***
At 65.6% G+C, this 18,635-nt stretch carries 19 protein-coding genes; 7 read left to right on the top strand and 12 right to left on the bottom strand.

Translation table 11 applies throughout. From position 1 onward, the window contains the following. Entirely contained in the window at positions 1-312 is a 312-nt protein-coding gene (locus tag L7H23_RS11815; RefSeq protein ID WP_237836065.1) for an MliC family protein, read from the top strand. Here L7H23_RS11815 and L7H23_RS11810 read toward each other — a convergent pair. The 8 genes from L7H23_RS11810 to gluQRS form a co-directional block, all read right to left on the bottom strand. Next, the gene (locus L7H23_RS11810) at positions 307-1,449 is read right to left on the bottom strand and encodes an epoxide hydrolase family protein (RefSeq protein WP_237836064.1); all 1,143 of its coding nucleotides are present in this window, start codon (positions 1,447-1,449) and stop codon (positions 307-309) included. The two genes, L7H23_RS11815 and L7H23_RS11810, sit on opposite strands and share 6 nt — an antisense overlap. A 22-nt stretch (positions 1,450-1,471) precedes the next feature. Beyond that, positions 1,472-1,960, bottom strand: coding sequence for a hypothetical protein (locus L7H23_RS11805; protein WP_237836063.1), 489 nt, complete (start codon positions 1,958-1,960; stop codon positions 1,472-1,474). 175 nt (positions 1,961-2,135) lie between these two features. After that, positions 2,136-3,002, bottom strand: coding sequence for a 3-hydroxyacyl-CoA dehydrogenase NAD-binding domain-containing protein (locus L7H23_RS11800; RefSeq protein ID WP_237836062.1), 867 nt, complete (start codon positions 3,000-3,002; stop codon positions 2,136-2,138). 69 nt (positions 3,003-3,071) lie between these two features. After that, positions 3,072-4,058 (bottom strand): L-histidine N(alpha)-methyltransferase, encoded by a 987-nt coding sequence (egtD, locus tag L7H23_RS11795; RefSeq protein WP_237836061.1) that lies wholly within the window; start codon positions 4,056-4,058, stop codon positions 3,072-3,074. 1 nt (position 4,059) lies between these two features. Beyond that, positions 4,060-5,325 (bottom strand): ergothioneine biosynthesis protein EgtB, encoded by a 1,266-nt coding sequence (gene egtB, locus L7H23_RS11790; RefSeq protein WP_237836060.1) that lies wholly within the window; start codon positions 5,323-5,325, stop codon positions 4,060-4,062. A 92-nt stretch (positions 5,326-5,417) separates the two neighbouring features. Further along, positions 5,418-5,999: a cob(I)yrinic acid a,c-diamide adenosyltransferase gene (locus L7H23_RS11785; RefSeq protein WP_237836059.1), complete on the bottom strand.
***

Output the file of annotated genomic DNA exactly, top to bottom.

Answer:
At 65.6% G+C, this 18,635-nt stretch carries 19 protein-coding genes; 7 read left to right on the top strand and 12 right to left on the bottom strand.

Translation table 11 applies throughout. From position 1 onward, the window contains the following. Entirely contained in the window at positions 1-312 is a 312-nt protein-coding gene (locus tag L7H23_RS11815; RefSeq protein ID WP_237836065.1) for an MliC family protein, read from the top strand. Here L7H23_RS11815 and L7H23_RS11810 read toward each other — a convergent pair. The 8 genes from L7H23_RS11810 to gluQRS form a co-directional block, all read right to left on the bottom strand. Next, the gene (locus L7H23_RS11810) at positions 307-1,449 is read right to left on the bottom strand and encodes an epoxide hydrolase family protein (RefSeq protein WP_237836064.1); all 1,143 of its coding nucleotides are present in this window, start codon (positions 1,447-1,449) and stop codon (positions 307-309) included. The two genes, L7H23_RS11815 and L7H23_RS11810, sit on opposite strands and share 6 nt — an antisense overlap. A 22-nt stretch (positions 1,450-1,471) precedes the next feature. Beyond that, positions 1,472-1,960, bottom strand: coding sequence for a hypothetical protein (locus L7H23_RS11805; protein WP_237836063.1), 489 nt, complete (start codon positions 1,958-1,960; stop codon positions 1,472-1,474). 175 nt (positions 1,961-2,135) lie between these two features. After that, positions 2,136-3,002, bottom strand: coding sequence for a 3-hydroxyacyl-CoA dehydrogenase NAD-binding domain-containing protein (locus L7H23_RS11800; RefSeq protein ID WP_237836062.1), 867 nt, complete (start codon positions 3,000-3,002; stop codon positions 2,136-2,138). 69 nt (positions 3,003-3,071) lie between these two features. After that, positions 3,072-4,058 (bottom strand): L-histidine N(alpha)-methyltransferase, encoded by a 987-nt coding sequence (egtD, locus tag L7H23_RS11795; RefSeq protein WP_237836061.1) that lies wholly within the window; start codon positions 4,056-4,058, stop codon positions 3,072-3,074. 1 nt (position 4,059) lies between these two features. Beyond that, positions 4,060-5,325 (bottom strand): ergothioneine biosynthesis protein EgtB, encoded by a 1,266-nt coding sequence (gene egtB, locus L7H23_RS11790; RefSeq protein WP_237836060.1) that lies wholly within the window; start codon positions 5,323-5,325, stop codon positions 4,060-4,062. A 92-nt stretch (positions 5,326-5,417) separates the two neighbouring features. Further along, positions 5,418-5,999: a cob(I)yrinic acid a,c-diamide adenosyltransferase gene (locus L7H23_RS11785; RefSeq protein WP_237836059.1), complete on the bottom strand.